Dispute puts Carroll County Christmas light display in jeopardy

Every year David Nichols and his family spend a couple of months setting up the Nichols Family Light show at their home in Carroll County. There are snowmen, reindeer, nutcrackers, and thousands of twinkling lights.


"I've been married to my beautiful wife for 38 years. We've always done it, I got the Christmas spirit in me and I can't get it out," said David Nichols.

The display is free to anyone who wants to stop by.

"A lot of families don't have the funds to go out and do things like they used to and this doesn't cost them a dime they can enjoy it with their families their kids," said Nichols.

But the lights almost didn't come on this year. There was a complaint. Code enforcement showed up and handed Nichols a notice about mass gatherings and noise violations. Fearing and fines, Nichols posted on social media that he wouldn't be able to do the show this year.

"It was heartbreaking, we've done it so long," said Nichols.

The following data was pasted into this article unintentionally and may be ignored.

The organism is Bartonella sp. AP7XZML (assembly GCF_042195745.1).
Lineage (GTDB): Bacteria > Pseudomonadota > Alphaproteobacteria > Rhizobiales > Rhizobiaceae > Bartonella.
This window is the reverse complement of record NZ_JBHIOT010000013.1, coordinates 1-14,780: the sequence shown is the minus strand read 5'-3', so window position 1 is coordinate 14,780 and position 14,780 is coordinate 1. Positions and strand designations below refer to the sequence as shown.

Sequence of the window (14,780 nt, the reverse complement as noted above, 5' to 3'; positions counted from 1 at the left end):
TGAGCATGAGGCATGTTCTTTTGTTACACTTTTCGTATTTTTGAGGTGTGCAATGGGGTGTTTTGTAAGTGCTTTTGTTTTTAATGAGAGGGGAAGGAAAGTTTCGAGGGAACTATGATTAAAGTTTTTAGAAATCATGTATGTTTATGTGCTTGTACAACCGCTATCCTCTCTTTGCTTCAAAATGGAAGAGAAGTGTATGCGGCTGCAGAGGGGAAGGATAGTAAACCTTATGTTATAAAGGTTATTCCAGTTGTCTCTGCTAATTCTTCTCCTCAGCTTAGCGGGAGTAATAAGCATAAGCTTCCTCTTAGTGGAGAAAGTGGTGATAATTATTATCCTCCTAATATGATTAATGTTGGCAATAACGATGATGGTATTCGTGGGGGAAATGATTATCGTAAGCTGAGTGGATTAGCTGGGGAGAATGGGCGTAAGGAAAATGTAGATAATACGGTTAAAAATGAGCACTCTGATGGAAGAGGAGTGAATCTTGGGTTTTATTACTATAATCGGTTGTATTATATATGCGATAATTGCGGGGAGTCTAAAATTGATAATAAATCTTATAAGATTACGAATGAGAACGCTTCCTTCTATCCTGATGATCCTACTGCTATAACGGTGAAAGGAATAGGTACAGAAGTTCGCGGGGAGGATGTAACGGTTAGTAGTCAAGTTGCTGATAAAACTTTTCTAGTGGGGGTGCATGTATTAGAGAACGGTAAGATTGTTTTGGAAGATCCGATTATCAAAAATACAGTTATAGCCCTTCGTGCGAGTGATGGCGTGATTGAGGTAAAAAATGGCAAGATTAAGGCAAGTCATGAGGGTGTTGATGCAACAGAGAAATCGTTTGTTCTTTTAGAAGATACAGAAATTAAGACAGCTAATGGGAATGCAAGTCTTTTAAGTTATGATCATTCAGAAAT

The community immediately came to his defense. They spread the word through social media and they started a petition to save the Nichols Family Light Show. It had hundreds of signatures in the first hour.

"I was shocked and upset. This is a beautiful setup, when this is on and the music is playing it brings joy during a time when we really need it," said Dennis Bates.

"It was disheartening we all got together and said we got to do this, we got to do something to get this back on," said Carol Yarbrough.

The neighbor told FOX 5 she's not a Grinch and never said the display had to stop.  She said she likes the lights, but people were parking in her yard and driveway. She said she's having medical issues and can't rest because the music is so loud she can hear it on the other side of her house.

County officials tried to help settle the dispute. Deputies talked to the neighbor who said she was okay with the display as long as no one parked in her yard and the volume was turned down.

Thursday night, the Nichols Family Light Show was on and the music played a little softer.

"That was the greatest thing, to know there's still families out there and people who stand behind you when you need them to. It brought a tear to my eye," said Nichols.